Electrons spin magnetic fields

November 5/12, 2003

Electrical devices are powered by one property of electrons -- charge.

Electrons are more than just charge, however. Electrons can also be spin up or spin down -- properties analogous to a top spinning clockwise or counterclockwise. Spintronics researchers are looking for ways to control and use electron spin.

Researchers from Cornell University and Yale University have brought the field a step forward by showing that a flow of electrons that all have the same spin can transfer angular momentum to magnetic material.

The method could eventually be used to produce microwave emitters for communications devices and to control magnetic fields in devices like random access memory. The technique can potentially enable such devices at sizes not much bigger than molecules.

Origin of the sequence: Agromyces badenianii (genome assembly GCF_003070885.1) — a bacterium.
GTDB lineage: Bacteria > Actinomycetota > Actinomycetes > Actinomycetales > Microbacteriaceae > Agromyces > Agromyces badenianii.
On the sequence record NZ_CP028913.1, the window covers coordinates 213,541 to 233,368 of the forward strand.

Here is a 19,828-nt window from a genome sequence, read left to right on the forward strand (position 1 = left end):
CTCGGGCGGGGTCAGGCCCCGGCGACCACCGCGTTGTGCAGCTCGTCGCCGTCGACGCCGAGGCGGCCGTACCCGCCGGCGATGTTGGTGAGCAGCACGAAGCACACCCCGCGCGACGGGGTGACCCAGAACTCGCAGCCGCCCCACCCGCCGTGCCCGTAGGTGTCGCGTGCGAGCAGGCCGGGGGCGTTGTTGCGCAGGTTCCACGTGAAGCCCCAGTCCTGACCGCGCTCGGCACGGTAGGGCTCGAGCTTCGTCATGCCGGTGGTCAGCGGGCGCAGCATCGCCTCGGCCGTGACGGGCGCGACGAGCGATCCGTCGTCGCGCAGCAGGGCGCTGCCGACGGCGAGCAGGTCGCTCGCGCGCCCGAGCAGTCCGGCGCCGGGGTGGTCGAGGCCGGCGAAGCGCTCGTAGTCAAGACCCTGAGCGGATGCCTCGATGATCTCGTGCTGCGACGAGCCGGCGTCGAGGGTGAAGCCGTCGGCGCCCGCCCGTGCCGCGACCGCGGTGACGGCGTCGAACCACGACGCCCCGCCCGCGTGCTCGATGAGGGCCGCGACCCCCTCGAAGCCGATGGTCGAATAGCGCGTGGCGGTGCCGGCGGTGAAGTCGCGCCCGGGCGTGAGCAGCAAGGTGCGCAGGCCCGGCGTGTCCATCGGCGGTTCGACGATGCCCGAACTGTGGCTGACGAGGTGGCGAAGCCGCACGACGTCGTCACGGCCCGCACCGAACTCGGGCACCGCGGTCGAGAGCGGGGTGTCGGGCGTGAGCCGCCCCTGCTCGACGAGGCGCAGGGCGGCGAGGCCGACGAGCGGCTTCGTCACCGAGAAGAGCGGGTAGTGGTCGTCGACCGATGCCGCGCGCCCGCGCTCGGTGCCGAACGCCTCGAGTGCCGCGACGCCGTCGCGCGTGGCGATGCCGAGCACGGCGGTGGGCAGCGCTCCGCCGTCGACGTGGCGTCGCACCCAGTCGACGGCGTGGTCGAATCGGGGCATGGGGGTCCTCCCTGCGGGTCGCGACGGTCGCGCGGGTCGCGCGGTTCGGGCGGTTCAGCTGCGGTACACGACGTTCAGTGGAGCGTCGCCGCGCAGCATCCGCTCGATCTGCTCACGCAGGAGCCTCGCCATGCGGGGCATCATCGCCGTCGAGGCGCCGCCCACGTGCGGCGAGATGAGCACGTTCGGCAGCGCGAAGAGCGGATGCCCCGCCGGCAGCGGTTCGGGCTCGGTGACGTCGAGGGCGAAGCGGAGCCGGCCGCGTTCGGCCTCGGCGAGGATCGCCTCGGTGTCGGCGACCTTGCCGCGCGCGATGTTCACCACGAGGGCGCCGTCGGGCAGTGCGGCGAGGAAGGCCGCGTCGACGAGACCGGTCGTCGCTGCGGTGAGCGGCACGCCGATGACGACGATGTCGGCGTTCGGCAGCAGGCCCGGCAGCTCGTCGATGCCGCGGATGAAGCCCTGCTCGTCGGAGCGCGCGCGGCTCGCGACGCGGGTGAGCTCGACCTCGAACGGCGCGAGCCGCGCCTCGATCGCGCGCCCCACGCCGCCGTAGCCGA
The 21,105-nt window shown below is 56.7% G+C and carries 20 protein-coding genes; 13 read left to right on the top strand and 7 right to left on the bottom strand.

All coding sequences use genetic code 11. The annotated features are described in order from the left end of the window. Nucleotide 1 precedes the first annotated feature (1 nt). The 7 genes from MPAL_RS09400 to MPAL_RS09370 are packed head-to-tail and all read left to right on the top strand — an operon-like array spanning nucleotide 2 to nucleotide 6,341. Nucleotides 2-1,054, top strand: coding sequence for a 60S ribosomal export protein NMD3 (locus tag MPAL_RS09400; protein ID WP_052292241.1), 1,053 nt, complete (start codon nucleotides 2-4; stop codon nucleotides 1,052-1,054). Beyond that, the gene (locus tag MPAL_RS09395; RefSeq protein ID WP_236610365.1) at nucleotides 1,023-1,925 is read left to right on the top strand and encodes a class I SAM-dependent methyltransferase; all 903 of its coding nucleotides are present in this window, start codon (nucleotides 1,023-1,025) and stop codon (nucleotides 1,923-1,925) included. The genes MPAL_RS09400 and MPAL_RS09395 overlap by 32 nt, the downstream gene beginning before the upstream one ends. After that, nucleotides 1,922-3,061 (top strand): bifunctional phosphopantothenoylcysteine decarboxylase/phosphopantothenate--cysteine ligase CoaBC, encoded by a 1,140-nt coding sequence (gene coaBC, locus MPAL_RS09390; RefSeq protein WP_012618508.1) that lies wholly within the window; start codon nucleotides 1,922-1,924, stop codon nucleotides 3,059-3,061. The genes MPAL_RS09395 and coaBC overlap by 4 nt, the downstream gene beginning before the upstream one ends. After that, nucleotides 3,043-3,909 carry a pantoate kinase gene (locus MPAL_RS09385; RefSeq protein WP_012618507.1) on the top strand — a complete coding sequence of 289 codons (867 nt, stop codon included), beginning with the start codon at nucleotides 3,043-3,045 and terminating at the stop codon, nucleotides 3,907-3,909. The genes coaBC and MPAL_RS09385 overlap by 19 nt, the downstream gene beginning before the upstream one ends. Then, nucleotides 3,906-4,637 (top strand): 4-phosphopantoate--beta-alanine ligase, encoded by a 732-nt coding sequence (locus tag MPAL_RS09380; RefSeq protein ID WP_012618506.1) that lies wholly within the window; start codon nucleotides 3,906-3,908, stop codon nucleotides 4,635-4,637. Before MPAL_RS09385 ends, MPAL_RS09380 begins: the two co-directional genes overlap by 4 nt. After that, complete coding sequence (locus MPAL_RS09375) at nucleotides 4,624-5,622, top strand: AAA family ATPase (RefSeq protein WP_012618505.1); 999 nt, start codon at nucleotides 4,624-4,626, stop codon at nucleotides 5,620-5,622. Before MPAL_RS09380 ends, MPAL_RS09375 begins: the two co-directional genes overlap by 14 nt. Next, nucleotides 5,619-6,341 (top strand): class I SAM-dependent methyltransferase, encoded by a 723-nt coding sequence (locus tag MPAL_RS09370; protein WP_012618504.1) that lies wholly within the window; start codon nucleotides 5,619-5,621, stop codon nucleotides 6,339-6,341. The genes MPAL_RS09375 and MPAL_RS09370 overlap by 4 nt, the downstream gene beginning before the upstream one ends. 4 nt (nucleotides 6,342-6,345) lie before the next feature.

The researchers found that the torque from spin-polarized electrons can make a magnetic field oscillate in several different ways. They also found that these oscillations cause a large change in the material's electrical resistance, making voltage flowing through the material oscillate at microwave frequencies and thus emit microwaves.

The effect is the inverse of that used in devices like computer disk drives, which sense the magnetic orientations of bits by measuring how they change a flow of electrons.

It will take about five years to determine whether the effect can be used in practical applications. It will take another five years to build a practical system, according to the researchers. The work appeared in the September 25, 2003 issue of Nature.

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